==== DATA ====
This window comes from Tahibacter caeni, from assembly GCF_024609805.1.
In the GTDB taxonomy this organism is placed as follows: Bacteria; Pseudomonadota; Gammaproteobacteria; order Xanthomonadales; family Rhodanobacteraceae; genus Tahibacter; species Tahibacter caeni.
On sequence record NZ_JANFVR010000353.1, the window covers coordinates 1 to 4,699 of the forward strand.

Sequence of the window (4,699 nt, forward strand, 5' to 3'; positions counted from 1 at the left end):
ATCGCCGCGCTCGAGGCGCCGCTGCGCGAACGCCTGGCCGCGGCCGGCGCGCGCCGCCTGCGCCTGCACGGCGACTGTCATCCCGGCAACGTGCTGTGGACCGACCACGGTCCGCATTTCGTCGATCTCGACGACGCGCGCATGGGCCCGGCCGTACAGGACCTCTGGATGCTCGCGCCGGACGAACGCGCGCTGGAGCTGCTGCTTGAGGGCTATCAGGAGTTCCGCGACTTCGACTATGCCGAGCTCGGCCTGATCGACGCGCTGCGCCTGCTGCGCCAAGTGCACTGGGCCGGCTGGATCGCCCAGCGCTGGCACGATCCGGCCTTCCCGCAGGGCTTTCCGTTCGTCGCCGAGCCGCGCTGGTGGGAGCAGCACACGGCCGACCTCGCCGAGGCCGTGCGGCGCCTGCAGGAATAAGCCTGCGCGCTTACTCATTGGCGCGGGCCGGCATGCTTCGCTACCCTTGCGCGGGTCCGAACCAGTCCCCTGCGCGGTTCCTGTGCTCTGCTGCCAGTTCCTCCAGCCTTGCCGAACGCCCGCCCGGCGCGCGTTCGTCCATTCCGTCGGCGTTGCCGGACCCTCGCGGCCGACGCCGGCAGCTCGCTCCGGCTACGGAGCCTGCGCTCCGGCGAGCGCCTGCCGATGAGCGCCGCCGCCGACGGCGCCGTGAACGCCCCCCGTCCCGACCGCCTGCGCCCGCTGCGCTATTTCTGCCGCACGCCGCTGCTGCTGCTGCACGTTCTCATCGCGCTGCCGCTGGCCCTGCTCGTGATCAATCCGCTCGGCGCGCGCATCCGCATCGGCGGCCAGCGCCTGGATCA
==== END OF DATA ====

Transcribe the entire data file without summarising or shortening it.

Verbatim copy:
This window comes from Tahibacter caeni, from assembly GCF_024609805.1.
In the GTDB taxonomy this organism is placed as follows: Bacteria; Pseudomonadota; Gammaproteobacteria; order Xanthomonadales; family Rhodanobacteraceae; genus Tahibacter; species Tahibacter caeni.
On sequence record NZ_JANFVR010000353.1, the window covers coordinates 1 to 4,699 of the forward strand.

Sequence of the window (4,699 nt, forward strand, 5' to 3'; positions counted from 1 at the left end):
ATCGCCGCGCTCGAGGCGCCGCTGCGCGAACGCCTGGCCGCGGCCGGCGCGCGCCGCCTGCGCCTGCACGGCGACTGTCATCCCGGCAACGTGCTGTGGACCGACCACGGTCCGCATTTCGTCGATCTCGACGACGCGCGCATGGGCCCGGCCGTACAGGACCTCTGGATGCTCGCGCCGGACGAACGCGCGCTGGAGCTGCTGCTTGAGGGCTATCAGGAGTTCCGCGACTTCGACTATGCCGAGCTCGGCCTGATCGACGCGCTGCGCCTGCTGCGCCAAGTGCACTGGGCCGGCTGGATCGCCCAGCGCTGGCACGATCCGGCCTTCCCGCAGGGCTTTCCGTTCGTCGCCGAGCCGCGCTGGTGGGAGCAGCACACGGCCGACCTCGCCGAGGCCGTGCGGCGCCTGCAGGAATAAGCCTGCGCGCTTACTCATTGGCGCGGGCCGGCATGCTTCGCTACCCTTGCGCGGGTCCGAACCAGTCCCCTGCGCGGTTCCTGTGCTCTGCTGCCAGTTCCTCCAGCCTTGCCGAACGCCCGCCCGGCGCGCGTTCGTCCATTCCGTCGGCGTTGCCGGACCCTCGCGGCCGACGCCGGCAGCTCGCTCCGGCTACGGAGCCTGCGCTCCGGCGAGCGCCTGCCGATGAGCGCCGCCGCCGACGGCGCCGTGAACGCCCCCCGTCCCGACCGCCTGCGCCCGCTGCGCTATTTCTGCCGCACGCCGCTGCTGCTGCTGCACGTTCTCATCGCGCTGCCGCTGGCCCTGCTCGTGATCAATCCGCTCGGCGCGCGCATCCGCATCGGCGGCCAGCGCCTGGATCA